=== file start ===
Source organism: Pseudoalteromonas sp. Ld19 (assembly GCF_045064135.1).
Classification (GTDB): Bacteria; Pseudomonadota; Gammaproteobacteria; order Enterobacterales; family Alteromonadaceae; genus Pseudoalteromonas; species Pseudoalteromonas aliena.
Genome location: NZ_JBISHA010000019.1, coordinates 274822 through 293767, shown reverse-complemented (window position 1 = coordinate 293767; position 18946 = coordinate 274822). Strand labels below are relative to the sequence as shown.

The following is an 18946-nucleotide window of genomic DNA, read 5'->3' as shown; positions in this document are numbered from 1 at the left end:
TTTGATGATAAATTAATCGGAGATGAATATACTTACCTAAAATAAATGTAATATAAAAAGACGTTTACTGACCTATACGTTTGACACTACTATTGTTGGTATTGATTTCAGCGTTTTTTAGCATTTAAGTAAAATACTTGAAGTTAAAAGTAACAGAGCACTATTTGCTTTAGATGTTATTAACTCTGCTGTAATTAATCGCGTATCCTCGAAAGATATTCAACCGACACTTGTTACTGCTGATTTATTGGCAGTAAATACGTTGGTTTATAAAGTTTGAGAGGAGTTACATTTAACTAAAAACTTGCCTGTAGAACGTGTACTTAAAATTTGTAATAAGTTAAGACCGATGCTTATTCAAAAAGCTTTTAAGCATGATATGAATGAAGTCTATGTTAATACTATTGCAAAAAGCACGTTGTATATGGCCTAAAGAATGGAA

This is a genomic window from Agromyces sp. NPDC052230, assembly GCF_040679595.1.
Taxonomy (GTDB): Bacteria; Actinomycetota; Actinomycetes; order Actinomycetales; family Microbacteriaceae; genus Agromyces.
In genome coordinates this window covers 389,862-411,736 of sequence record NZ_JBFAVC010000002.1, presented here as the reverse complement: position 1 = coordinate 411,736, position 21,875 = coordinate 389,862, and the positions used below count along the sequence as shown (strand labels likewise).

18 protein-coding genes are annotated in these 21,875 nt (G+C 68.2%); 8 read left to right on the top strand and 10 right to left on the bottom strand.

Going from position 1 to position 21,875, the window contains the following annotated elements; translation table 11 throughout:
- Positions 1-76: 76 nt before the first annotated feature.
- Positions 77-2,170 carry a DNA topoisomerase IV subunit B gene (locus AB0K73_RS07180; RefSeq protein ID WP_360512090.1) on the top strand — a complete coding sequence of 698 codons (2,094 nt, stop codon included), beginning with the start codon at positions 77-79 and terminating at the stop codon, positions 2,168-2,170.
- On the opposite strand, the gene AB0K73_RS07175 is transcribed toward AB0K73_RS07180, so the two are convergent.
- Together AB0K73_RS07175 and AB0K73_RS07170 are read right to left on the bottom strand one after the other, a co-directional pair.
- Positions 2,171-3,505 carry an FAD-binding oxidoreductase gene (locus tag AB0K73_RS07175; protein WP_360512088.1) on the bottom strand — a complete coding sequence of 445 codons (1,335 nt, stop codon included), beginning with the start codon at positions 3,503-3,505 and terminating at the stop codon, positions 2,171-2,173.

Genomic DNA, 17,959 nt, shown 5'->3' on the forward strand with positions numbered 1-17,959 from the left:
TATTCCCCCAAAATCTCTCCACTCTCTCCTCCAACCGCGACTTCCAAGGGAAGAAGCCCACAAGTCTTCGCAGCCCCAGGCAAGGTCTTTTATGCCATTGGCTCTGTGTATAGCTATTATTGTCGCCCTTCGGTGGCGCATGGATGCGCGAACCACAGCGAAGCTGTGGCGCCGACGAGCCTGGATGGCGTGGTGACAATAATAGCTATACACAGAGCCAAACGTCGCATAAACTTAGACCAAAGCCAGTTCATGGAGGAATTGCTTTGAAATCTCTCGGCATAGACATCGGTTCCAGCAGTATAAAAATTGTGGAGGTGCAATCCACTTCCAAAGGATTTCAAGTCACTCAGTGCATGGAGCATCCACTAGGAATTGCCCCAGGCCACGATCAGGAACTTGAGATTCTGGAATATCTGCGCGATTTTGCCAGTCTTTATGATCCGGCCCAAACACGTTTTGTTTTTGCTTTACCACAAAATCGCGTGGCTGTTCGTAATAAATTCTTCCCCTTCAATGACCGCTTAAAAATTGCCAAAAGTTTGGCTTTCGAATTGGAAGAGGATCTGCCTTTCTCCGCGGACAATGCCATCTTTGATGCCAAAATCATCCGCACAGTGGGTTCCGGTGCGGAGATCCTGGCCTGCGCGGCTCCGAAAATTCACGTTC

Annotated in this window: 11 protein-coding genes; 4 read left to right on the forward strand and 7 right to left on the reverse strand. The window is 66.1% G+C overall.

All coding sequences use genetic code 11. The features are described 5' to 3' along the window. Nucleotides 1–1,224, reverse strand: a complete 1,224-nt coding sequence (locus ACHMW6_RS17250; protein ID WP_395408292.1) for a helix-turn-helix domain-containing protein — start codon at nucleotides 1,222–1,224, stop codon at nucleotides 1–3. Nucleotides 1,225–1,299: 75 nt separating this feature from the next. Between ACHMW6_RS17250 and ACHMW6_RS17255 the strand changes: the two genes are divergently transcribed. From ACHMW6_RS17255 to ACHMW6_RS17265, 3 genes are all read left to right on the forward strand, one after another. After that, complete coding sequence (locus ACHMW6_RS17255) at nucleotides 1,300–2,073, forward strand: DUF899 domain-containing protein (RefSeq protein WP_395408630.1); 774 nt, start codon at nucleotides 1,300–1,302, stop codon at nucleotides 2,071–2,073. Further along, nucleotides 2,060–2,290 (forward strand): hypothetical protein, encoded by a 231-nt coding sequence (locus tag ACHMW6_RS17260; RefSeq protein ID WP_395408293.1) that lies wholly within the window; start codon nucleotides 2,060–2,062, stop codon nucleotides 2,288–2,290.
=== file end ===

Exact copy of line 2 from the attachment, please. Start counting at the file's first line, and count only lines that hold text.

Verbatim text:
Classification (GTDB): Bacteria; Pseudomonadota; Gammaproteobacteria; order Enterobacterales; family Alteromonadaceae; genus Pseudoalteromonas; species Pseudoalteromonas aliena.